Students at Jack Robey Junior High School recently set up their own school garden
thanks to a University of Arkansas at Pine Bluff (UAPB) initiative, said Dr. Karleah Harris,
assistant professor for the UAPB Department of Human Sciences. Funded by a U.S. Department
of Agriculture National Institute of Food and Agriculture (NIFA) grant, the project promotes
active and inquiry-based science learning.

Dr. Harris and undergraduate students from the UAPB Department of Human Sciences
helped Tamika Ratliff and her science students prepare garden beds for planting produce such as
strawberries, tomatoes, lettuce, cabbage, and bell peppers.

“It is so wonderful to team up with Dr. Harris and UAPB on a project that helps solve the
problem of the food desert here at Jack Robey Junior High School,” Ratliff said. “My students
have really enjoyed planting and taking care of the garden. They are so excited to be able to eat
fruits and vegetables that they grew themselves.”

Women, especially women of color, are underrepresented in science, technology,
engineering, and math (STEM) fields, Dr. Harris said. Introducing all students to scientific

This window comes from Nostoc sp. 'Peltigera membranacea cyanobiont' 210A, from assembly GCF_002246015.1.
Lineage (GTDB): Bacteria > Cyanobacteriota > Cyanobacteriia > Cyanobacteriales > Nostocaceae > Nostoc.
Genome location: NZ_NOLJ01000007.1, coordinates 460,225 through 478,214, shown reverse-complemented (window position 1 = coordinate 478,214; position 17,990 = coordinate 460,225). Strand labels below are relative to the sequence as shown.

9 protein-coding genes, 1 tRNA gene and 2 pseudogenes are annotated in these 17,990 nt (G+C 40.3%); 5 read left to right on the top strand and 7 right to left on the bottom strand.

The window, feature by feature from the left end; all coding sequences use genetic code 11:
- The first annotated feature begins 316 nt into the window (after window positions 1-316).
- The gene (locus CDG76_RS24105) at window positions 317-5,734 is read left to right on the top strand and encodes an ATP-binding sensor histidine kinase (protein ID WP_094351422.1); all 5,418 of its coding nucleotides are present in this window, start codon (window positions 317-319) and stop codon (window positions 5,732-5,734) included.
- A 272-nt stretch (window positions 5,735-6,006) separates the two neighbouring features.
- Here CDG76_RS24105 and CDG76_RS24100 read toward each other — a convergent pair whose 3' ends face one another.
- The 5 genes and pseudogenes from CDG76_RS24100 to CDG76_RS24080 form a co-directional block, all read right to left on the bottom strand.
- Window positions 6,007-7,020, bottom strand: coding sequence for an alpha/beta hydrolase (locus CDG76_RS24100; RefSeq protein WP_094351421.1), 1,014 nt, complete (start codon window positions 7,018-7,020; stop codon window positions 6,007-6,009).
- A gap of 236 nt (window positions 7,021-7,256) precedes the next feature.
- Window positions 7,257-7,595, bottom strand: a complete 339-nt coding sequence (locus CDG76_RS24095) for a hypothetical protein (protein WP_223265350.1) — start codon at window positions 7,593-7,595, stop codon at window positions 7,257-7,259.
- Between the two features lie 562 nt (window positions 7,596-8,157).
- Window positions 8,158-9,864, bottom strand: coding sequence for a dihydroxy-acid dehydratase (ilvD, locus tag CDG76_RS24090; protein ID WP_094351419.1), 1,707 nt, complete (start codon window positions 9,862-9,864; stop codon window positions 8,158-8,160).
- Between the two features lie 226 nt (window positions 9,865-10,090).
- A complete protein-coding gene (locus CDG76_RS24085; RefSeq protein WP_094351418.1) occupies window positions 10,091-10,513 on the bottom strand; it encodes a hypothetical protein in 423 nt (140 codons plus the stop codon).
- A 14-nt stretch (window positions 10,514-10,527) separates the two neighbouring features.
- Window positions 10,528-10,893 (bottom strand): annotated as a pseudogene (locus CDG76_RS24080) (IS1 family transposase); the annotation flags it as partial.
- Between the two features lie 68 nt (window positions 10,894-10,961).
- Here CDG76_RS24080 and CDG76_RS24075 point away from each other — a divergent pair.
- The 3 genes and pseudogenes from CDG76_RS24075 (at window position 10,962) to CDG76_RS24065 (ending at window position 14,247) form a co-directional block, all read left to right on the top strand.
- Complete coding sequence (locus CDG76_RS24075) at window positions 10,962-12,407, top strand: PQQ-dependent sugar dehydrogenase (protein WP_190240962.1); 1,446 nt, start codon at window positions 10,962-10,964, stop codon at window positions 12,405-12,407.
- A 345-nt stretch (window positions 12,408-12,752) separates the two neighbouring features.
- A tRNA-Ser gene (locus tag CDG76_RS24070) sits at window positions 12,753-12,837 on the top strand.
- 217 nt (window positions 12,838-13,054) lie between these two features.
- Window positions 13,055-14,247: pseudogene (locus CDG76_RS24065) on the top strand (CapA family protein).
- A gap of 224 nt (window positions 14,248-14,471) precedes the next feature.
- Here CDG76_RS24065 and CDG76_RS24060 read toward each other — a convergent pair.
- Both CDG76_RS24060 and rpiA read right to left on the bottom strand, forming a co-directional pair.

concepts at an early age can help increase women’s representation in STEM fields. Engaging,
in hands-on projects such as the gardening initiative at Jack Robey Junior High School can help
open the door to a lifelong interest in science, she said.

“I enjoyed the questions students asked while they learned and planted different crops in
the garden,” Dr. Harris said. “This always led to fruitful discussions. The students had the
opportunity to build knowledge, work collaboratively and find out where their food comes from.
And they were not afraid to get their hands dirty.

“Mr. Arnold Robertson, the school principal, is very supportive of this project and is
always willing to help in any way he can to ensure the success of his teachers and students,” she
said. “Ms. Tamika Ratliff was very involved in the authentic scientific inquiry activities and was
supportive of her students.”

Frances Rodgers, a UAPB human sciences major and project participant, said the
the collaborative project was a fantastic educational experience.

“Dr. Harris taught me a lot about the development of the crops we planted,” she said.
“She has inspired me to eat healthier and cultivate my own food. With the current inflation issues
and rising food prices, it is a wise decision to start producing my own veggies.”

Desheryl Alexander, another human sciences major, said she enjoyed watching Dr. Harris
instruct children how to plant, care for, and harvest gardens.

“Dr. Harris made these lessons fun and educational both for the children and project
coordinators like me,” she said. “Dr. Harris also taught the children about the importance of
eating healthy fruits and vegetables that they can grow themselves. I look forward to working on
similar projects in the near future.”

USDA NIFA award #2021-38821-34712 funded this project.